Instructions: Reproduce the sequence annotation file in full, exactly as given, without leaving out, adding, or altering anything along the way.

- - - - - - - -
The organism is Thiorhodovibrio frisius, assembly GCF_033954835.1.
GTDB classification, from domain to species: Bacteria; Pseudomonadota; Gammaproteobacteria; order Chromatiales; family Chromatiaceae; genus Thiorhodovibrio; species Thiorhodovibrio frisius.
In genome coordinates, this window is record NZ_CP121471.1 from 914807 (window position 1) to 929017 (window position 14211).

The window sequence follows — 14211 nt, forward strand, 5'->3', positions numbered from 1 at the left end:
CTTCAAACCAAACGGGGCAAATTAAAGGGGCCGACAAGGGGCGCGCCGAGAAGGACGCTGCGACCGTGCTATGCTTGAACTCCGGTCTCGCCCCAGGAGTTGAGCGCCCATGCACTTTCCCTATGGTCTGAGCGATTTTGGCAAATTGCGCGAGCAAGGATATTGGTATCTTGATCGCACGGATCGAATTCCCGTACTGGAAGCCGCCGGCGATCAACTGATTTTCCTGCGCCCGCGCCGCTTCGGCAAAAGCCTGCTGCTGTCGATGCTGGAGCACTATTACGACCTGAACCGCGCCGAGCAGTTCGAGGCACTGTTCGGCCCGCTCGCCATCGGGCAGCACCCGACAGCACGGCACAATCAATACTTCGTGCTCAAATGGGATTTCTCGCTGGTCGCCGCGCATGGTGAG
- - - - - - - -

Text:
The organism is Thiorhodovibrio frisius, assembly GCF_033954835.1.
GTDB classification, from domain to species: Bacteria; Pseudomonadota; Gammaproteobacteria; order Chromatiales; family Chromatiaceae; genus Thiorhodovibrio; species Thiorhodovibrio frisius.
In genome coordinates, this window is record NZ_CP121471.1 from 914807 (window position 1) to 929017 (window position 14211).

The window sequence follows — 14211 nt, forward strand, 5'->3', positions numbered from 1 at the left end:
CTTCAAACCAAACGGGGCAAATTAAAGGGGCCGACAAGGGGCGCGCCGAGAAGGACGCTGCGACCGTGCTATGCTTGAACTCCGGTCTCGCCCCAGGAGTTGAGCGCCCATGCACTTTCCCTATGGTCTGAGCGATTTTGGCAAATTGCGCGAGCAAGGATATTGGTATCTTGATCGCACGGATCGAATTCCCGTACTGGAAGCCGCCGGCGATCAACTGATTTTCCTGCGCCCGCGCCGCTTCGGCAAAAGCCTGCTGCTGTCGATGCTGGAGCACTATTACGACCTGAACCGCGCCGAGCAGTTCGAGGCACTGTTCGGCCCGCTCGCCATCGGGCAGCACCCGACAGCACGGCACAATCAATACTTCGTGCTCAAATGGGATTTCTCGCTGGTCGCCGCGCATGGTGAG